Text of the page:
To Innovate, Force Yourself to Take a Different Point of View

We have to deliberately take a different point of view and come at the problem from a new direction before we have a chance of creating a radical solution, advises Paul Sloane.

Have you ever been in a wood that just looked like a random assortment of trees and then when you take a few steps to the side you see that all the trees are laid out in neat rows? Sometimes we are standing in the wrong place to see an obvious answer. We have to deliberately take a different point of view and come at the problem from a new direction before we have a chance of creating a radical solution.

Albert Szent-Gyorgy, who discovered Vitamin C, put it this way, “Genius is seeing what everyone else sees and thinking what no-one else has thought.” If you can survey a situation from a different viewpoint then you have a good chance of gaining a new insight.

Add together these numbers in your head: 398, 395, 396, 399. If you add them the conventional way then it is taxing piece of mental arithmetic. But if you notice that they can be rewritten as 400-2, 400-5, 400-4 and 400-1 then it is easy to see the total is 1600 – 12 = 1588. By taking a slightly different view of the problem or restating it in a different way it becomes much easier to solve.

How can we force ourselves to take a different view of a situation? Instead of looking at the scene from your view try looking at it from the perspective of a customer, a product, a supplier, a child, an alien, a lunatic, a comedian, a dictator, an anarchist, an architect, Salvador Dali, Leonardo da Vinci and so on.

Lindsay Owen-Jones is the Englishman who, as CEO, brought a new perspective to the French group L’Oreal and has achieved remarkable growth. He was recently asked whether he feared new competition in cosmetics from Unilever and Proctor and Gamble. He explained that L’Oreal has a different point of view from fast-moving consumer goods companies, “Competition in our business is not about price wars and money-off coupons. The consumer is guided by product performance. Is it pleasurable, seductive, imaginative and beautiful? Is this what I want at this moment in time?”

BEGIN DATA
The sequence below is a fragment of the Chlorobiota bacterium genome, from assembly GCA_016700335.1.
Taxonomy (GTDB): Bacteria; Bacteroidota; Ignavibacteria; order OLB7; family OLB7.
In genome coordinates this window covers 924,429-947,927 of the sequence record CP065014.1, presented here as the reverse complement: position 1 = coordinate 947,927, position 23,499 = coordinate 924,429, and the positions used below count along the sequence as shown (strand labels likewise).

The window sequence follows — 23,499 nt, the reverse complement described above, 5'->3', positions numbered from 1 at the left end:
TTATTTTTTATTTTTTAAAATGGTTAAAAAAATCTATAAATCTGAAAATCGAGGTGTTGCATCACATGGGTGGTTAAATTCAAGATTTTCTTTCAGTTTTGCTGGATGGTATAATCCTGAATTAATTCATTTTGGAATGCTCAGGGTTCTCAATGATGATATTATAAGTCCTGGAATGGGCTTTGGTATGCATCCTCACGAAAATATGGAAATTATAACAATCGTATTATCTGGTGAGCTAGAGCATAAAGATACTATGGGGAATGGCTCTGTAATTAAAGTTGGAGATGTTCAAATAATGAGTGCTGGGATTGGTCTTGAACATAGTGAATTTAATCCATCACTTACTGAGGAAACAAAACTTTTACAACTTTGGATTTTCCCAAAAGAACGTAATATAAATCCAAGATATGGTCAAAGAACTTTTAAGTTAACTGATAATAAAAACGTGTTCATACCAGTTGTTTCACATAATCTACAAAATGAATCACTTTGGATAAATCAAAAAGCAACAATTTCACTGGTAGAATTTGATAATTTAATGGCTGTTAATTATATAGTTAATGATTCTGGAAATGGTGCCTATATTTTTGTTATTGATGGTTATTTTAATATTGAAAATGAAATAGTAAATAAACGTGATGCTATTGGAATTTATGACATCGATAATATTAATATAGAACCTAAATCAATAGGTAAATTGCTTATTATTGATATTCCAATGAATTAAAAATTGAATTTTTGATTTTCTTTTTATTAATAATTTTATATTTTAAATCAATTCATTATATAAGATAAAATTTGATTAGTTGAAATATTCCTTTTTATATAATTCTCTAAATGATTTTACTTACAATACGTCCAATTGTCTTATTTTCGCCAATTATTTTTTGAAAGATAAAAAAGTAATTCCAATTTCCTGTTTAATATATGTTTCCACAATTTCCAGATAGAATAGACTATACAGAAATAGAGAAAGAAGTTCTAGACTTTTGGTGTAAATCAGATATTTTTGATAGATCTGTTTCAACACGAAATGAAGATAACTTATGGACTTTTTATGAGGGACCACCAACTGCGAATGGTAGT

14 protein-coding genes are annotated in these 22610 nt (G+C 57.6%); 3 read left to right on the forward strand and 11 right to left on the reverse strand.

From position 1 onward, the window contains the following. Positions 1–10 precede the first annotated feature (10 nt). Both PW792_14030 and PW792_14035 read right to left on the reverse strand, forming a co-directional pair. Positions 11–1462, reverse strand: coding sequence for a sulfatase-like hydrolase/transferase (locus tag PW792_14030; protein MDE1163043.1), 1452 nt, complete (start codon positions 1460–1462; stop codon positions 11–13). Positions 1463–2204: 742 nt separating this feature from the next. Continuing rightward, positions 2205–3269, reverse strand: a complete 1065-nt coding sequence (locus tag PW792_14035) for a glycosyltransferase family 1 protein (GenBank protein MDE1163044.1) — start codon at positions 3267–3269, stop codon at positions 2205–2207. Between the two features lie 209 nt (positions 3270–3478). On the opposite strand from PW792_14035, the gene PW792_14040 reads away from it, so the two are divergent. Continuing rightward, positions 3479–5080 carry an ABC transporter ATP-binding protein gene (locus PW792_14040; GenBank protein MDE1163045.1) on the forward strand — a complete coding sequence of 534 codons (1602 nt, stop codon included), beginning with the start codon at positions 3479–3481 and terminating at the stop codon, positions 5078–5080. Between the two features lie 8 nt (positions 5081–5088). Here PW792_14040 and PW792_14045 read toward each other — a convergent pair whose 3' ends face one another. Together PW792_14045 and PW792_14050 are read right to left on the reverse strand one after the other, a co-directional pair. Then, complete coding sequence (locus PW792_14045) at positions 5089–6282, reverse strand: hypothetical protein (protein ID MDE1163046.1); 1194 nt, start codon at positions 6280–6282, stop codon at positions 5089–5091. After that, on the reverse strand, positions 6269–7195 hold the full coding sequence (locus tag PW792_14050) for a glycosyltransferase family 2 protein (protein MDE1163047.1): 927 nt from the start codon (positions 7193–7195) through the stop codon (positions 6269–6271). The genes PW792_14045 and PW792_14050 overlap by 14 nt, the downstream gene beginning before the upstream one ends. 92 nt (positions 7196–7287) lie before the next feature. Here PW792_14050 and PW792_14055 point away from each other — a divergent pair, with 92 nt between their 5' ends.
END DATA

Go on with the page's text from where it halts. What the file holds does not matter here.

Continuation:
Why do we immediately try to frame a solution before we have approached the problem from multiple differing perspectives?

If you had to study a valley then how many ways could you look at it? You could look up and down the valley, you could scan it from the riverside or stand and look across it from each hillside. You could walk it, drive along the road or take a boat down the river. You could study a satellite photo. You could peruse a map. Each gives you a different view of the valley and each adds to your understanding of the valley. Why do we not do the same with a business problem? Why do we immediately try to frame a solution before we have approached the problem from multiple differing perspectives?

The great guru of lateral thinking is Edward de Bono. He describes how he consulted with Ford Motor Corporation about how they could compete more effectively in Europe. De Bono’s idea was very innovative. Ford approached the problem of competing from the point of view of a car manufacturer and asked the question, “How can we make our cars more attractive to consumers?” De Bono approached the problem from another direction and asked the question, “How can we make the whole driving experience better for Ford customers?” His advice was that Ford should buy up car parks in all the major city centers and make them available for Ford cars only. His remarkable idea was too radical for Ford who saw themselves as an automobile manufacturer with no interest in the car parks business.

The great innovators did not take the traditional view and develop existing ideas. They took an entirely different view and transformed society. Picasso took a different view of painting, Einstein imagined a new approach to physics, Darwin conceived a different view of creation. Each of them looked at the world in a new way.  In similar fashion Jeff Bezos took a different view of book retailing with Amazon.com, Stelios took a new perspective on flying with Easyjet, Swatch transformed our view of watches and IKEA changed the way we buy furniture.  If we can come at problems from entirely new directions then we have unlimited possibilities for innovation.

By Paul Sloane

About the author

Paul Sloane is the author of The Leader’s Guide to Lateral Thinking Skills and The Innovative Leader. He writes, talks and runs workshops on lateral thinking, creativity and the leadership of innovation.

Photo: puzzle on the wall from Shutterstock.com

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